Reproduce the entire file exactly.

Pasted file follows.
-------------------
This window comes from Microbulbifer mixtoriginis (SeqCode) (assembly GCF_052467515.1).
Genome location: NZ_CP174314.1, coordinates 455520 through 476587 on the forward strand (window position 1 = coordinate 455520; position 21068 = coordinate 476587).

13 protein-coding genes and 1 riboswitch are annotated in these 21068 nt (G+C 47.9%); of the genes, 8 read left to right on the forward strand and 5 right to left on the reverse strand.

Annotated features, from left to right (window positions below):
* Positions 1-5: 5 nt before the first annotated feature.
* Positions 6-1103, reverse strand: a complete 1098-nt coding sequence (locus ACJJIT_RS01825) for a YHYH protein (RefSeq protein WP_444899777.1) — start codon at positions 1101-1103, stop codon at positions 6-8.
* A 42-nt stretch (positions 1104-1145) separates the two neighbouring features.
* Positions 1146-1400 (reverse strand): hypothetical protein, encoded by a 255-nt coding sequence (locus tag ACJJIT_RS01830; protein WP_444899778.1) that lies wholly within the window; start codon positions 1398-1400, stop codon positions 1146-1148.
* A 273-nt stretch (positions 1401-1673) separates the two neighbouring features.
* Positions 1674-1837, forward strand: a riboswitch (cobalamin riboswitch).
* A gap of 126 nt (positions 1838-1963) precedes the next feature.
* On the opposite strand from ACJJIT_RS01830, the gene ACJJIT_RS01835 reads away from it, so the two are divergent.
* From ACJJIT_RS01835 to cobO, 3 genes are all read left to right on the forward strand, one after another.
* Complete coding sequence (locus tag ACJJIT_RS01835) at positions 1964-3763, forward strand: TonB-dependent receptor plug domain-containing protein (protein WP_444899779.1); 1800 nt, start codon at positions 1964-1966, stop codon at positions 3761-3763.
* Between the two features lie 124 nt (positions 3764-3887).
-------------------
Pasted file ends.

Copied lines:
This window comes from Microbulbifer mixtoriginis (SeqCode) (assembly GCF_052467515.1).
Genome location: NZ_CP174314.1, coordinates 455520 through 476587 on the forward strand (window position 1 = coordinate 455520; position 21068 = coordinate 476587).

13 protein-coding genes and 1 riboswitch are annotated in these 21068 nt (G+C 47.9%); of the genes, 8 read left to right on the forward strand and 5 right to left on the reverse strand.

Annotated features, from left to right (window positions below):
* Positions 1-5: 5 nt before the first annotated feature.
* Positions 6-1103, reverse strand: a complete 1098-nt coding sequence (locus ACJJIT_RS01825) for a YHYH protein (RefSeq protein WP_444899777.1) — start codon at positions 1101-1103, stop codon at positions 6-8.
* A 42-nt stretch (positions 1104-1145) separates the two neighbouring features.
* Positions 1146-1400 (reverse strand): hypothetical protein, encoded by a 255-nt coding sequence (locus tag ACJJIT_RS01830; protein WP_444899778.1) that lies wholly within the window; start codon positions 1398-1400, stop codon positions 1146-1148.
* A 273-nt stretch (positions 1401-1673) separates the two neighbouring features.
* Positions 1674-1837, forward strand: a riboswitch (cobalamin riboswitch).
* A gap of 126 nt (positions 1838-1963) precedes the next feature.
* On the opposite strand from ACJJIT_RS01830, the gene ACJJIT_RS01835 reads away from it, so the two are divergent.
* From ACJJIT_RS01835 to cobO, 3 genes are all read left to right on the forward strand, one after another.
* Complete coding sequence (locus tag ACJJIT_RS01835) at positions 1964-3763, forward strand: TonB-dependent receptor plug domain-containing protein (protein WP_444899779.1); 1800 nt, start codon at positions 1964-1966, stop codon at positions 3761-3763.
* Between the two features lie 124 nt (positions 3764-3887).